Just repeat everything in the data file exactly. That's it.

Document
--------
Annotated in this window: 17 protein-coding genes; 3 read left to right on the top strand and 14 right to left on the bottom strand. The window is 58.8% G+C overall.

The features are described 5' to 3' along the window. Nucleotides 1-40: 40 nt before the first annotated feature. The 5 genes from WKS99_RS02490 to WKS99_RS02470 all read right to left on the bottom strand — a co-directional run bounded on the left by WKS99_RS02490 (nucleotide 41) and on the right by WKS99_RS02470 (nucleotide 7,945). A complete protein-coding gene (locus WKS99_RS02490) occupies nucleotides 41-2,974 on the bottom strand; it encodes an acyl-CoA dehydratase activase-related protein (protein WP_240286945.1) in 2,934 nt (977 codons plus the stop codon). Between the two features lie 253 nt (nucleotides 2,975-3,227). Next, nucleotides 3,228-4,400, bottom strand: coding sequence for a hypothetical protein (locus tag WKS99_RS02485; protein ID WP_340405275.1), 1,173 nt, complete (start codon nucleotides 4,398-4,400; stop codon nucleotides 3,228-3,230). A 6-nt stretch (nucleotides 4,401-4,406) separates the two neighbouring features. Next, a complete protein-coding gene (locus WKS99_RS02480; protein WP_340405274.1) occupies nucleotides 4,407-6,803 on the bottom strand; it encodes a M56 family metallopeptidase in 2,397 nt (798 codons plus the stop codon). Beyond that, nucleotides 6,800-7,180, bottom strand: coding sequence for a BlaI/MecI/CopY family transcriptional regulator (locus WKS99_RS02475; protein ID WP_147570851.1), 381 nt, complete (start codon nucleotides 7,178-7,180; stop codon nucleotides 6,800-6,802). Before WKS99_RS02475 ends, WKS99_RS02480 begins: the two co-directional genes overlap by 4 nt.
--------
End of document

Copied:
Annotated in this window: 17 protein-coding genes; 3 read left to right on the top strand and 14 right to left on the bottom strand. The window is 58.8% G+C overall.

The features are described 5' to 3' along the window. Nucleotides 1-40: 40 nt before the first annotated feature. The 5 genes from WKS99_RS02490 to WKS99_RS02470 all read right to left on the bottom strand — a co-directional run bounded on the left by WKS99_RS02490 (nucleotide 41) and on the right by WKS99_RS02470 (nucleotide 7,945). A complete protein-coding gene (locus WKS99_RS02490) occupies nucleotides 41-2,974 on the bottom strand; it encodes an acyl-CoA dehydratase activase-related protein (protein WP_240286945.1) in 2,934 nt (977 codons plus the stop codon). Between the two features lie 253 nt (nucleotides 2,975-3,227). Next, nucleotides 3,228-4,400, bottom strand: coding sequence for a hypothetical protein (locus tag WKS99_RS02485; protein ID WP_340405275.1), 1,173 nt, complete (start codon nucleotides 4,398-4,400; stop codon nucleotides 3,228-3,230). A 6-nt stretch (nucleotides 4,401-4,406) separates the two neighbouring features. Next, a complete protein-coding gene (locus WKS99_RS02480; protein WP_340405274.1) occupies nucleotides 4,407-6,803 on the bottom strand; it encodes a M56 family metallopeptidase in 2,397 nt (798 codons plus the stop codon). Beyond that, nucleotides 6,800-7,180, bottom strand: coding sequence for a BlaI/MecI/CopY family transcriptional regulator (locus WKS99_RS02475; protein ID WP_147570851.1), 381 nt, complete (start codon nucleotides 7,178-7,180; stop codon nucleotides 6,800-6,802). Before WKS99_RS02475 ends, WKS99_RS02480 begins: the two co-directional genes overlap by 4 nt.